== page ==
Expanding the House seems like an obvious improvement to our current arrangement, but one small group never mentions the idea: current House members. After all, the power of each individual House member would decrease as new seats are added, but it’s the height of cynicism to ignore the solution, especially for those liberal Democrats in the House who complain about the Electoral College. But the fact that our political leaders refuse to do what the framers did, keeping the House growing with the public, means that this is an “us” problem, not a “they” problem. Expanding the House doesn’t require a constitutional amendment; it requires a policy update. 

Such a solution could be paired with reforms to how Electoral College votes are apportioned. The overwhelming majority of votes—527 out of 538—are apportioned on a winner-take-all basis. That means, for example, that a candidate who wins Wisconsin gets all 18 of its electoral votes, even if he or she carries the state by just a single vote. Only Nebraska and Maine operate differently, allocating electors in part based on whether candidates win the House districts in the state. The winner-take-all rules create massive “vote sinks,” especially for Democrats in California, where their oversized victories do not add any extra Electoral College votes. 

But there is no constitutional reason for winner-take-all presidential elections. In fact, in the early decades under the Constitution, many states allocated electors in some kind of proportional manner. Why not do that now? 

Getting rid of winner-take-all presidential elections would make the final Electoral College vote more reflective of the popular vote. It would also incentivize presidential candidates to pay more attention to states that aren’t purple. Importantly, the reform depends on Democrats and Republicans initiating the reform altogether. If Democrats were to allocate, say, California’s electors on some kind of proportional basis, but Republicans in Texas do not respond in kind, then Democrats would suffer a decisive blow to their presidential prospects. The same is true if Republicans were to act but Democrats did not reciprocate. 

That might be politically inconvenient to do, but that is a testament to the failures of political leadership in 2023, not of the Constitution. The framers deferred questions of electoral allocation to the states as part of their overall pursuit of federal power-sharing. If political leaders choose to do so in a way that works to advance partisan advantages rather than benefit the whole political community, once again that is an “us” problem, not a “they” problem. 

And what about the Senate? Critics of the Constitution complain bitterly that it’s a countermajoritarian institution that slows down the tasks of governance. And in part, they’re correct. The framers intended the upper chamber as a compromise between the populous and less populous states—and they were wise to do so. 

In a nation as geographically large as the United States, simple majoritarianism would be dangerous. Political power would easily accrue in populous areas, leaving people outside high-density enclaves left to the rule of those within. Would the people in the disfavored places remain loyal to the regime? Maybe for a while. But free government ultimately requires the consent of the governed, which in turn requires the governed to believe that their interests are meaningfully reflected within its institutions. To hold a large country like ours together, we must make sure every place feels included. The Senate helps us accomplish that task: It’s both a geographical check on the House and the forum in which less populous places have a meaningful say in the formation of public policy.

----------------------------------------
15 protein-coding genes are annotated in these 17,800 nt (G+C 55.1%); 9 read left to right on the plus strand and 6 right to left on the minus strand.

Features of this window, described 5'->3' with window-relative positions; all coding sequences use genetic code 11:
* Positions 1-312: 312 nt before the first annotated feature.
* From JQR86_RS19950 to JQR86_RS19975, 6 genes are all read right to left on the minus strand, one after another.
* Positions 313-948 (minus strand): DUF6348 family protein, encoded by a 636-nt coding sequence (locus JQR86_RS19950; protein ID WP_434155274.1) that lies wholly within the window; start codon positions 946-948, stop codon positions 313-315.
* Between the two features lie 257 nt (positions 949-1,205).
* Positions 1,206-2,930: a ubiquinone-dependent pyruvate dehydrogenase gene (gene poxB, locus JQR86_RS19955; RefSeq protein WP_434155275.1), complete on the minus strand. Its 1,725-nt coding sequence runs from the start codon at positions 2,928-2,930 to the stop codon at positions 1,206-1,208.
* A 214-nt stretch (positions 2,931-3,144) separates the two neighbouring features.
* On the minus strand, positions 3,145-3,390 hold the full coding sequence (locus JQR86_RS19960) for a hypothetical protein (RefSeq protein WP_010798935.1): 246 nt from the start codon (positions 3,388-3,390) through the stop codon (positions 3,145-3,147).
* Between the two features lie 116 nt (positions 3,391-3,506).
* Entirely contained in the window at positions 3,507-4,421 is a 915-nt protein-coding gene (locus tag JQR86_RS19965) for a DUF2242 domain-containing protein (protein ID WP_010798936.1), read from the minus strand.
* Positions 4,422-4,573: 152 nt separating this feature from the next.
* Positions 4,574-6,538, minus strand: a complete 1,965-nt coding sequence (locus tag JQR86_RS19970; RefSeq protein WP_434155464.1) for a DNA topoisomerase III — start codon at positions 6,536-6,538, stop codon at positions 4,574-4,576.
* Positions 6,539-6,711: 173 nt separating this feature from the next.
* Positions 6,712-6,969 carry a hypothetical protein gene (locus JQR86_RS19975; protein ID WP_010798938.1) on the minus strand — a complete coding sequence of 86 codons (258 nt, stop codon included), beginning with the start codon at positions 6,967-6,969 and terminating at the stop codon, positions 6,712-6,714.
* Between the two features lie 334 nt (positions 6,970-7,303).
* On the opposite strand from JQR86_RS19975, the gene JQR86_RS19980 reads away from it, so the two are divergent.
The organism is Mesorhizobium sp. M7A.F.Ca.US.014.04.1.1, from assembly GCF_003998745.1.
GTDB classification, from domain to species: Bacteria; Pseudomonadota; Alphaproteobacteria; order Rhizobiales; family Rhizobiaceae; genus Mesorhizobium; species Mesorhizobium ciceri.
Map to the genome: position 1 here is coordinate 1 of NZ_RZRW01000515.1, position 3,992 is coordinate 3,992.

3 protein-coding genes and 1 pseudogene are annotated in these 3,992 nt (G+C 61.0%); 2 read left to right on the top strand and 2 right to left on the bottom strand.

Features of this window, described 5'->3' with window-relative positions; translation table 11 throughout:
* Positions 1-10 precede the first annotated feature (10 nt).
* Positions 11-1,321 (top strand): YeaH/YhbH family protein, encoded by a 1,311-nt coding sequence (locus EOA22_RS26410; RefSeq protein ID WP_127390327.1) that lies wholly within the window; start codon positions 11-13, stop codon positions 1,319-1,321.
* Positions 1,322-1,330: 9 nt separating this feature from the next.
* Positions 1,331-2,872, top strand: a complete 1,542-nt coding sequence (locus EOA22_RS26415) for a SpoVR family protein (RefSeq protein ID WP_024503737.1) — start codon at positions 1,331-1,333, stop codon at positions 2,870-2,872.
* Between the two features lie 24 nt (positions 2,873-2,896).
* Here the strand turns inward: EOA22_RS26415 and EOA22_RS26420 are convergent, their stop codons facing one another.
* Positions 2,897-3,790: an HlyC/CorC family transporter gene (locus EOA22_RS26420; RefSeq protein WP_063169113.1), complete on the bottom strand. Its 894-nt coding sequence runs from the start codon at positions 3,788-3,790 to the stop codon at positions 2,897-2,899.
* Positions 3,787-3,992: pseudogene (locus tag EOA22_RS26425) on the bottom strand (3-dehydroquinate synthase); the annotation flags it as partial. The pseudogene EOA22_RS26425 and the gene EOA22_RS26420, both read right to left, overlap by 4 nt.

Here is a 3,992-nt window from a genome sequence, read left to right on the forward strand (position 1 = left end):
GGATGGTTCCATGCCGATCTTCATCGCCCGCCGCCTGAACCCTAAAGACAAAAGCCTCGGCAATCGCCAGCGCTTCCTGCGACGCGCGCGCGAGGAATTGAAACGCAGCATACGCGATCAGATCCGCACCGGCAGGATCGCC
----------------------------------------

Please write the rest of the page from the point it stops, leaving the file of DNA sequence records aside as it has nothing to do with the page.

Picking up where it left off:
Some may argue that the Senate has accrued too much power, especially through the courts. Again, a fair point. The courts wield vast power, and the Senate—by virtue of its authority to advise and consent on presidential nominations to them—serves as a major chokepoint on judicial authority. But in the original constitutional schema, the judiciary was far less powerful than it is today. 

We have allowed the Supreme Court to grow its power by an order of magnitude over the last century, in ways that many of the framers, especially Madison, would downright detest. There is nothing in the Constitution that requires this. The Court has seized power in fits and starts, but ultimately the other branches have allowed it to do so. Perhaps retaking power from the courts, and returning it to the states or the political branches of the federal government, is a viable alternative. Maybe we need to reimagine the Court’s role in public life more as the framers did, giving it final say on individual cases and controversies, but expecting it to defer to the people on significant matters of community life. Once more, our problems are an “us” problem, not a “they” problem. 

Pretty much everybody in this country—left, right, and center—agrees that our political system is deeply dysfunctional and in need of significant reforms. Maybe, in some instances, reform does require alterations of the Constitution. But when we think about many of our challenges, we can see that something less than an amendment is necessary. The problem is not with the Constitution, which does little more than set the basic framework of politics, but in how we have gone about filling in the details over the years. And our Constitution, with its simple and clear prose and its provisions that have generally worked so well for over 200 years, is a blessing. We shouldn’t adjust it when we don’t have to. Insofar as we can fix our problems without recourse amendment—and usually, we can—that is the course of action we should take. 

Jay Cost is the Gerald R. Ford nonresident senior fellow at the American Enterprise Institute, and a visiting fellow at the Center for Faith and Freedom at Grove City College.